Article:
The DPO is required to give their express consent through ‘opting in’ before their name can be included on the version of the Data Protection Register that is made available to the public. However, DPOs should be aware that even if they ‘opt out’ there are circumstances in which their name may nevertheless be disclosed by the ICO to third parties. This is most likely to occur in the context of requests made pursuant to the Freedom of Information Act 2000.
DPOs must be made aware that their identity may have to become public.
Service Message or Direct Marketing?
Royal Mail Group Ltd has been fined £12,000 by the ICO for sending over 300,000 emails informing customers of a temporary price drop for 2nd Class Medium Parcels purchased online. Royal Mail sent two sets of emails to its customers, one set to those who had opted-in to receive marketing one set to those who had opted-out. The emails were different in style and content. Royal Mail argued that the emails sent to opted-out customers were service messages, not marketing communications. They felt it was appropriate to inform all current online users of the price drop by email, and referred to their regulatory duty to publish information about prices “in such a manner as will ensure reasonable publicity for it”.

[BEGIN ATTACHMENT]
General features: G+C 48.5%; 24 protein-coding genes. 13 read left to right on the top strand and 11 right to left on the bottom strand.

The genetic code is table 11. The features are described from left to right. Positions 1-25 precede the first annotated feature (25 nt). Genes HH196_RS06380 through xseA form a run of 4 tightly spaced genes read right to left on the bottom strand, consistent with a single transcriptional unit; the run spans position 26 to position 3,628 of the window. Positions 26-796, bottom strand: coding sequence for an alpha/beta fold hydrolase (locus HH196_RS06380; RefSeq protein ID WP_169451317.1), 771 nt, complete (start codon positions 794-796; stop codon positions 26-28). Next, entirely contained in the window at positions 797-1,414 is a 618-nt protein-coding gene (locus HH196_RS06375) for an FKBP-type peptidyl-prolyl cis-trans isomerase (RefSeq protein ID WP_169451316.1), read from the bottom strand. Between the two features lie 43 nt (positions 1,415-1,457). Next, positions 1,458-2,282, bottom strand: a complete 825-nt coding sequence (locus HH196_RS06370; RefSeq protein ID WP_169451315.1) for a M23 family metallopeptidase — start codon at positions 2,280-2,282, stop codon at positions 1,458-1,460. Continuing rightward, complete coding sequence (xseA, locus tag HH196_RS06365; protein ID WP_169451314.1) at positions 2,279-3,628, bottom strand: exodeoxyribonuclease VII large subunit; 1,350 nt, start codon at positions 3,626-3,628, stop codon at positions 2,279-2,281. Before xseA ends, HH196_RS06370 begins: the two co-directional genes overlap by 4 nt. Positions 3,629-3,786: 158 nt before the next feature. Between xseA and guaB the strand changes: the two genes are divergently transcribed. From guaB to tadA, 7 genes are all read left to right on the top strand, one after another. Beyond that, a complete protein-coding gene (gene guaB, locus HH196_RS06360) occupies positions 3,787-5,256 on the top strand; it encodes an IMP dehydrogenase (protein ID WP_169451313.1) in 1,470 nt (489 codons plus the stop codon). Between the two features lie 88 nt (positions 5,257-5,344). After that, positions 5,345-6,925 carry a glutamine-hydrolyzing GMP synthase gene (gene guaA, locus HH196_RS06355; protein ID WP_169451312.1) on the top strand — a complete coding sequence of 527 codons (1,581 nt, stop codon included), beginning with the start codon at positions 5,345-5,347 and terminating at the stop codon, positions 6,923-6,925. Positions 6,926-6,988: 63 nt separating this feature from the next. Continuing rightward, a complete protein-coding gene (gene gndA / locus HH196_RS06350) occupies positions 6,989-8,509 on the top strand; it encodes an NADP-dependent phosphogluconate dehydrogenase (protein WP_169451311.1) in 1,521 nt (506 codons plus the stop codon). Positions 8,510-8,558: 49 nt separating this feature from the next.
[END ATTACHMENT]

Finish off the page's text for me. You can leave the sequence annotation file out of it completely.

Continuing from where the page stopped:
The ICO did not agree and found Royal Mail to be in breach of the Privacy and Electronic Communications Regulations by sending emails to opted-out customers without their consent. Whilst Royal Mail “distinguished what message was sent to opted in and opted out customers, the phrasing and style of the message sent to opted out customers meant that it constituted marketing and not simply a service message”.
The ICO also stated that Royal Mail could have complied with its obligation to ensure reasonable publicity for the price drop through alternative methods of communication, for instance a notice on its website.
Overview of the Network Information Systems Directive
On 6 July 2016, the European Parliament adopted the ‘Network Information Systems Directive’ (NISD) to harmonise and strengthen cybersecurity provisions applicable to Operators of Essential Services (OESs) and Digital Service Providers (DPSs) in response to the rise in magnitude, frequency and impact of security incidents, which have a significant detrimental impact on network and information systems. The government has been consulting on the Directive and is running a live consultation on issues specifically affecting DSPs here .
The NISD will come into force in the UK on the 9th May 2018. For more information on the Directive and to see whether your business might be affected, read our helpful overview document here.
Data breach training
Our specialist data and privacy litigators are offering training for clients on ‘Responding to data breaches: legal obligations, risks and reputation.’ If your organisation might be interested in a bespoke training session at your offices, please contact us at Marketing.EventsTeam@harbottle.com to discuss availability or click here for more information.